A decision to temporarily homeschool her son turned into a way of life for Gwen L. of East Tennessee.
“I’m an accidental homeschooler,” Gwen L. said. “I had no intention of pulling my son Trenton out of public school until I noticed how truly unhappy he was.”
The East Tennessee native (by way of Maine) challenged the public academic system when her son’s utter discontent persisted beyond one or two bad days in the classroom. She wrote to politicians in hopes of having adjustments made to the state’s curriculum. It was not conducive to Trenton’s learning style because as a student with ADHD, he needs to get up and move around frequently. It was only a few weeks into homeschooling when Gwen noticed a change in her son. He was improving academically, spiritually, and socially.
“I laugh looking back,” Gwen said recently. “Because the day that huge box of homeschool materials arrived, I called my sister crying, overwhelmed. That was until I realized that Abeka walks you through the entire curriculum step by step.”
And when they made the decision that Trenton would begin homeschooling full time, they dove headlong into it. “We had a bonfire one night,” Gwen laughed, “and tossed all of Trenton’s school work from the past year in.”
A Day in the Life
Most days are pretty routine: up at 8:00, breakfast, Bible study at 10:00, then reading and English followed by math, science and social studies. In between lessons they take long lunches in order to enjoy the summer sun. If you’ve ever been to the east side of the Volunteer State, then you know the Appalachian Mountains provide just enough altitude to stay cool when the rest of the South is running for air conditioning.
“Trenton really loves to be outside,” Gwen said. “Part of having ADHD is the urge to move around. Unfortunately, in public school, the kid that can’t sit still all day is the bad kid. Homeschooling has allowed us to nurture his high energy and redirect his focus on education in an environment suitable for him.”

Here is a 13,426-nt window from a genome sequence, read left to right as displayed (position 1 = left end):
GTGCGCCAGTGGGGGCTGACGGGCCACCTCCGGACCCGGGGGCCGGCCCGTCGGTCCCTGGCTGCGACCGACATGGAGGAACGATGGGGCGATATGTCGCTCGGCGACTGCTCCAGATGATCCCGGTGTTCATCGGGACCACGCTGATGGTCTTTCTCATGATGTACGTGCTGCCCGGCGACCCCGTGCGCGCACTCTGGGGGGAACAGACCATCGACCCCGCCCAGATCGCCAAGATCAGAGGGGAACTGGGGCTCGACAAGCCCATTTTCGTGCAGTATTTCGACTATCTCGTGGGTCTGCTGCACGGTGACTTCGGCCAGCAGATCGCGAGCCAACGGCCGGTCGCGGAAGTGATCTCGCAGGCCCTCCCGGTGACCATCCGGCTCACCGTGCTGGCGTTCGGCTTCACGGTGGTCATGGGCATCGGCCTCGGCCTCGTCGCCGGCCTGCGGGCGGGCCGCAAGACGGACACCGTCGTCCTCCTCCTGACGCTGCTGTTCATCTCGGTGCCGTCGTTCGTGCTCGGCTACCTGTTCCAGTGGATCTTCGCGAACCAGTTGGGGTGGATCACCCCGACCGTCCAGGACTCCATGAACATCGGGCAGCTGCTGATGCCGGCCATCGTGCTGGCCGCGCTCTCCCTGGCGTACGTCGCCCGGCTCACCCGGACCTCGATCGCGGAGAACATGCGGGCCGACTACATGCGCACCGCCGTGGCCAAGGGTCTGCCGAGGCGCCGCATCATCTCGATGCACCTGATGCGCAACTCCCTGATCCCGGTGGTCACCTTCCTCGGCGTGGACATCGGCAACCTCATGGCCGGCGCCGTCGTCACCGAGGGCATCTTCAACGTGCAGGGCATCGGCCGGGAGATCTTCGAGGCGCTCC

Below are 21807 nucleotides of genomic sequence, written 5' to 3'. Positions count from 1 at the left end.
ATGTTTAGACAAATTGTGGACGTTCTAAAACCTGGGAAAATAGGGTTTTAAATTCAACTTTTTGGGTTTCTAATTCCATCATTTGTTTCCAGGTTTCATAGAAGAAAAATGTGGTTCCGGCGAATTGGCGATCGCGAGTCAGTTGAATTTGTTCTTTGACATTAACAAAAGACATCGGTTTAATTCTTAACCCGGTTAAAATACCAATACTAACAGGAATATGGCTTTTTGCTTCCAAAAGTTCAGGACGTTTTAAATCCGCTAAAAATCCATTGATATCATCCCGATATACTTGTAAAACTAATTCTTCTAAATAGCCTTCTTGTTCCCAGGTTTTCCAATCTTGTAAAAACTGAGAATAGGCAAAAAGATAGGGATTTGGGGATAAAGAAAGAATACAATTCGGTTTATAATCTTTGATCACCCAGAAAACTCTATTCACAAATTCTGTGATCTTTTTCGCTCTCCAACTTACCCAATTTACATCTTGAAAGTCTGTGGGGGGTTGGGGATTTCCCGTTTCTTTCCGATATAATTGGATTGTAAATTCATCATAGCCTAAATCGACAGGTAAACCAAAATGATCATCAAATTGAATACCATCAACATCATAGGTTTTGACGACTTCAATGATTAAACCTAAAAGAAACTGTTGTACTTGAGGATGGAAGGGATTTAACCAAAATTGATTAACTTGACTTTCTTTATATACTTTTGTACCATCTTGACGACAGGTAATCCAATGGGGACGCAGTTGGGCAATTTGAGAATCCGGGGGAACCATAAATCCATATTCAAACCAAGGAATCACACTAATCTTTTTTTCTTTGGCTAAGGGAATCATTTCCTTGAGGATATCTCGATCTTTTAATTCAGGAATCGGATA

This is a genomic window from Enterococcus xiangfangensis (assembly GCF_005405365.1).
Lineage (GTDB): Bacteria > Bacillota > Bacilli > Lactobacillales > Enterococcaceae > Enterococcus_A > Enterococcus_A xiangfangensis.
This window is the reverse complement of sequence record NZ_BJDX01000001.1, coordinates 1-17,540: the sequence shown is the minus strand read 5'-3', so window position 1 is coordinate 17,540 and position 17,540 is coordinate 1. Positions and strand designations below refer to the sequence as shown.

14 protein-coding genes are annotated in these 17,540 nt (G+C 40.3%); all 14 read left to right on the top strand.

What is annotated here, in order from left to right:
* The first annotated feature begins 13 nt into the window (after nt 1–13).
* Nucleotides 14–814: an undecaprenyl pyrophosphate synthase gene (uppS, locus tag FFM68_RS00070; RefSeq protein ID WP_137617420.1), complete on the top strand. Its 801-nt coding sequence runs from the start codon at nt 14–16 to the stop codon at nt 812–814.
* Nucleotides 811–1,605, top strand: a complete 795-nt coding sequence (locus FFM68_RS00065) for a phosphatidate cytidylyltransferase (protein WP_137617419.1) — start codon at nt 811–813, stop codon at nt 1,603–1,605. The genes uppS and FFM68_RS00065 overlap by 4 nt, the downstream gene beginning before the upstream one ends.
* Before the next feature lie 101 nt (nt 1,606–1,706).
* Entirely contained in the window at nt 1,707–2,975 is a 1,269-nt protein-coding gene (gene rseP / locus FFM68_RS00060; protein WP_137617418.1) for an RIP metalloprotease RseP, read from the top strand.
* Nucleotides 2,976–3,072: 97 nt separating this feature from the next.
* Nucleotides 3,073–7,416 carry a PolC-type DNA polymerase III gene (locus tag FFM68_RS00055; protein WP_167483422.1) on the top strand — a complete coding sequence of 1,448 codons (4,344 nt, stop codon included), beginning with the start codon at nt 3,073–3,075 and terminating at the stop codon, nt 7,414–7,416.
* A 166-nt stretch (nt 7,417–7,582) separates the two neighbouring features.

At home, he gets the one-on-one time he needs. There’s time to grow spiritually. And he’s able to devote energy toward helping others. Wednesday is “Volunteer Day.” They travel to a facility in nearby Kingsport, Tennessee, where Trenton spends hours working with at-risk youths and veterans suffering from PTSD. “He has such a good heart,” his mom said. “And he’s great with people, which has only gotten better in recent months.”
Making the Leap
“When the time comes to make the transition, you just have to jump,” Gwen said. “You’re never going to feel fully ready, but once you see the reward you’ll know it was the right decision.”
A traditional approach to homeschooling is a full-time job, something that Gwen found out quickly. She still finds time to manage her own blog, forfeiting a little sleep to keep it running. But she’ll also tell you that Abeka does a lot of work for the teacher/mom so that she’s not constantly planning lessons. “You feel prepared with Abeka because you are prepared,” she said. “You don’t have to relearn everything, it’s all right there in the material they provide you.”
Abeka is not the first curriculum that Gwen tried. In fact, she used to be a self-proclaimed “curriculum hopper.” “Oh, I’ve tried a lot of curriculums with the sole purpose of trying to figure out what would help Trenton learn best,” she said. “But I always came back to Abeka, and Abeka is where we plan to stay.”
Gwen’s favorite aspect of homeschooling, by far, is the freedom to include their family’s faith. Faith is so strongly instilled in Trenton; Gwen sees in him traits not found in a lot of kids his age. He sees the good in people, recognizes that the most important thing we can do as humans is take care of each other. Faith is essential to doing just that. “The character development and moral compass you are allowed to instill in your child as a homeschool parent is unparalleled,” Gwen said. “Things like Bible study and community service allow us to live according to God’s will.”
It’s the positive effects on her son that keeps Gwen going in their homeschool journey; the “yay” moments she calls them, which are the little instances of growth that she’d otherwise miss if Trenton was still in public school. “This is why God made families,” she said. “We are able to give our son the love and attention he needs to help him succeed in life.”